Greece desperately needs a quick fix. Time is running so short that a deal is needed in the next few days to stop Athens going bust. That will be, at best, a short-term patch-up while a long-term programme is worked out.
Compromise is needed by both Greece’s radical new leftist government and its euro zone creditors to avoid a disaster. It won’t be easy. Greece will default on its debts in around a month’s time unless it can find a new source of cash to repay loans owed to the International Monetary Fund (IMF). Meanwhile, the banks, which are relying on emergency liquidity assistance (ELA) from the country’s central bank, are at risk of deposit flight.
Athens and its creditors are so far apart on how the economy should be managed that there is no hope of rapidly reaching a new long-term deal. The top priority is therefore to find a way of getting over the immediate hump.
There was a glimmer of hope that this might be possible last week when Alexis Tsipras, Greece’s prime minister, agreed that representatives from the European Commission, the European Central Bank and the IMF could come to Athens to identify areas of common ground. This trio, formerly known as the troika, is now called the “institutions” because the Greeks are hostile to the troika, for which they blame much of their misery.
It seems that the meetings with the three “institutions” merely identified how big a gap there is between the two sides. The new government wants to reverse labour reforms, cancel the agreed privatisation programme, and reduce the planned budget squeeze.
The action now moves to a meeting of euro zone finance ministers set for Feb. 16. If no deal is possible, the so-called Eurogroup might meet again later in the week. The only workable way forward is to extend the current bailout programme, which terminates at the end of February. The snag is that this is anathema to Tsipras and his Syriza party, which detest the programme as much as they do the troika. Still, since extending the programme seems the only game in town, some way must be found of bridging the gap.
One option could be to revive the idea of a “moratorium” which was floated in a Greek paper close to Syriza a week ago. This would involve Tsipras promising neither to reverse the previous reforms nor to press ahead with controversial measures of his own while talks on a longer-term deal continue. Because Athens wouldn’t be implementing the current programme, it would not get any more cash from its creditors until and unless a long-term deal had been cut. But it would be allowed to sell a few more billion euros of treasury bills to its banks in order to avoid default. At the same time, the ECB would restore its safety net to Greek banks so that they no longer have to rely on ELA. That would diminish the risk of a bank run.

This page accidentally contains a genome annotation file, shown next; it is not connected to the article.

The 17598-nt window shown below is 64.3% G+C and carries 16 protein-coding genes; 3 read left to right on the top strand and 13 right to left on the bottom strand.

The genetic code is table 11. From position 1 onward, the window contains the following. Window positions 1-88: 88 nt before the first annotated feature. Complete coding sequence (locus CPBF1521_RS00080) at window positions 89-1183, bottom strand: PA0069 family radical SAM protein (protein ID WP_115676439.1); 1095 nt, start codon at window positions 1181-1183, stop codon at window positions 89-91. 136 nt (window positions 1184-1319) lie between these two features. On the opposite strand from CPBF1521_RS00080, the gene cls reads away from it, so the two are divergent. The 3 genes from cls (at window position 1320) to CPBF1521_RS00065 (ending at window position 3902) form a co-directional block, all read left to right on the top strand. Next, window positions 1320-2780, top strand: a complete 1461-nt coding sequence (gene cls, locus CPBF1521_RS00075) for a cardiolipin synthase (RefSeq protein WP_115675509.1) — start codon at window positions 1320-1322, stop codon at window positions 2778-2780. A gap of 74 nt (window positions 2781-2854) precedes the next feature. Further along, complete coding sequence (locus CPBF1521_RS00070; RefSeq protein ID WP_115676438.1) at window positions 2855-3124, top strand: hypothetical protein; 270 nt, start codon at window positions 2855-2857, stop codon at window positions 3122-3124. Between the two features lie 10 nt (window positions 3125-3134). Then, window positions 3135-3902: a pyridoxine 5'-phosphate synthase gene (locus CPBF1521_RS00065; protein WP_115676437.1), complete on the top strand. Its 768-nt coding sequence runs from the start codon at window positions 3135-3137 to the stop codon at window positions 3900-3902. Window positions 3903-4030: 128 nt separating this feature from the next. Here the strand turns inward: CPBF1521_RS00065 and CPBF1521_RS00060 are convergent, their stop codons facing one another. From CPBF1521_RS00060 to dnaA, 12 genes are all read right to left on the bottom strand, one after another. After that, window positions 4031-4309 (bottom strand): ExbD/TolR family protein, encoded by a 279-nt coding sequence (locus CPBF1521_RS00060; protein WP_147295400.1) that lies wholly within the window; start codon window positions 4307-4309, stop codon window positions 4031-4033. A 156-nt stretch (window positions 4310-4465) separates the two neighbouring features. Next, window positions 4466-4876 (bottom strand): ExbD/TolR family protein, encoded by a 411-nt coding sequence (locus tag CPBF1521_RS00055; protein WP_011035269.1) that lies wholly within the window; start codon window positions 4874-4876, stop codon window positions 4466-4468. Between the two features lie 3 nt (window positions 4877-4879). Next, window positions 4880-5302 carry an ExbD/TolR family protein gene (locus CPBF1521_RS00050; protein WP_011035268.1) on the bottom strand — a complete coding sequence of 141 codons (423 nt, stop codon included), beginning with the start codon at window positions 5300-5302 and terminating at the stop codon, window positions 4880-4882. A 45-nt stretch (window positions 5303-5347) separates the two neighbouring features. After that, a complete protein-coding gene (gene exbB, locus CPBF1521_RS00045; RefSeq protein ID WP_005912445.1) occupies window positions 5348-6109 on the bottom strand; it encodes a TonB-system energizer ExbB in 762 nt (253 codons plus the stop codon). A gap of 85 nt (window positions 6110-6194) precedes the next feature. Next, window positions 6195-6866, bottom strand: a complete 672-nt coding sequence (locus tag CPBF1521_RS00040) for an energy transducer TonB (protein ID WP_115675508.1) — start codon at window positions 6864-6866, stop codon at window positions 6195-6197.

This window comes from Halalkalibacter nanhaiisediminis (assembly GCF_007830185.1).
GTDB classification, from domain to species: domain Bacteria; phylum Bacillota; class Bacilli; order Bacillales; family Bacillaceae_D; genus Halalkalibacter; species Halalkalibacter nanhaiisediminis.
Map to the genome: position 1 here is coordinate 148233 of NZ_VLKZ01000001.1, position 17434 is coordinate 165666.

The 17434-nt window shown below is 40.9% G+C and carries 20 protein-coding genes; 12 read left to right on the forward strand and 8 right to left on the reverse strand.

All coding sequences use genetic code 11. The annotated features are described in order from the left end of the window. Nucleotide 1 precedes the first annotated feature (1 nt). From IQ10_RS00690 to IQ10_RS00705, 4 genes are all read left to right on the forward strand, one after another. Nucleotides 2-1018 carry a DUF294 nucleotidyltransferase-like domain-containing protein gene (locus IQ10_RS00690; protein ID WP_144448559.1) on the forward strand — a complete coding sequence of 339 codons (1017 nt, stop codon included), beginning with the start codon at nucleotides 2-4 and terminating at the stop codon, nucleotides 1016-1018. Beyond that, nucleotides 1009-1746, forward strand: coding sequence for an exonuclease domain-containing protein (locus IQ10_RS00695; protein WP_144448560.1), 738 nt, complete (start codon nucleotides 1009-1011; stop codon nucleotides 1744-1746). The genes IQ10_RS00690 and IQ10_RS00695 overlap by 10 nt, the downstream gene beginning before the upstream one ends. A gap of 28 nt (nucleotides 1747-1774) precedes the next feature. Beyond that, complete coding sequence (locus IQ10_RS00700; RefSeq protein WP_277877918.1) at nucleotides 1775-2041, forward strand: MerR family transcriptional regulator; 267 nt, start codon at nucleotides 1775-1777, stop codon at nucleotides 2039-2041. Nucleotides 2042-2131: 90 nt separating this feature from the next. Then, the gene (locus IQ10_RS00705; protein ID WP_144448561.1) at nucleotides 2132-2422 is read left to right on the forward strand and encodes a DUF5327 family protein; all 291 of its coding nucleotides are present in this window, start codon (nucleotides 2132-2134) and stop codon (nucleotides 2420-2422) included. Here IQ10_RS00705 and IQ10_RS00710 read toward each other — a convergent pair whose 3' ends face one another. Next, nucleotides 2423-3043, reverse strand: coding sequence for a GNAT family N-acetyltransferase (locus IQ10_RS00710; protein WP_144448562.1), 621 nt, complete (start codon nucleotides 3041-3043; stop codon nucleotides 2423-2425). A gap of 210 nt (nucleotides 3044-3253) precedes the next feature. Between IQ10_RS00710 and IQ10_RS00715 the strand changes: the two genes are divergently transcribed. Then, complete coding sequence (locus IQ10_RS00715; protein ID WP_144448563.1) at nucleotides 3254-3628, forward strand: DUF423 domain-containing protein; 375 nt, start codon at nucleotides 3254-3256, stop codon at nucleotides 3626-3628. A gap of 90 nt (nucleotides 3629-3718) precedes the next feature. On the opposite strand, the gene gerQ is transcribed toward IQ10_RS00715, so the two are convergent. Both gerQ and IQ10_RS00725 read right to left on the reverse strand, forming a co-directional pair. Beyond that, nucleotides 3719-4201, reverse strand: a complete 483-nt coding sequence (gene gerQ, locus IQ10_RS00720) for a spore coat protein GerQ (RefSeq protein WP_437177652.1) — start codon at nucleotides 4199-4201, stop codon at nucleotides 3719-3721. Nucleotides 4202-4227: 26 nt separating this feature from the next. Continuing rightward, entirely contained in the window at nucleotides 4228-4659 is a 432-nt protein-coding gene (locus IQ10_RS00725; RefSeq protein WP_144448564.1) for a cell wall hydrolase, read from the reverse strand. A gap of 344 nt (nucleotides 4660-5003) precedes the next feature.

Such a moratorium wouldn’t satisfy the extreme left wing of Syriza, as it would be seen as a partial climbdown. But Tsipras may be able to overrule the extremists, arguing that his promises have not been abandoned, only shelved for the time being.
Hard-line members of the Eurogroup will also find it hard to swallow a moratorium because Greece wouldn’t be implementing all the things the previous government had promised. But at least it wouldn’t be moving backwards. What’s more, it is only reasonable to allow the new government time to see if it can strike a new deal. So hopefully some short-term fix can be agreed.
Even if some breathing space is found, negotiators face an Olympian task to secure a long-term pact. If all Greece needed was some relief on its massive debt mountain, it wouldn’t be so hard to agree a deal. Athens could be given an even longer grace period before it has to start repaying loans to other euro zone countries.
Unfortunately, Greece also needs new cash to repay some bonds held by the ECB and the loans it owes the IMF. And the euro zone countries and the IMF won’t lend it more money unless it comes up with a viable economic plan.
Indeed, it is hard to see the euro zone pumping in more cash if Athens cancels the privatisation programme that is supposed to fill part of its funding gap – or if Tsipras unwinds the labour reforms that have started to restore Greece’s competitiveness – or if he spends large sums of money to fulfil his election promises.
The talks will be particularly difficult because the Greek economy has started to suffer again and tax receipts have fallen as a result of the political uncertainty. So even if Athens and its partners get over the immediate hump, Tsipras will in a few months again face a choice over whether he wants to perform a U-turn or suffer a bankruptcy that could drive Greece out of the euro.
The good news is that the prime minister is so popular that he might be able to sell such a somersault (or what the Greeks call a “kolotoumba”) to the voters, perhaps by holding a referendum or a second election. But Tsipras’ popularity cuts both ways. He might also feel strong enough to sell his supporters a policy of quitting the euro.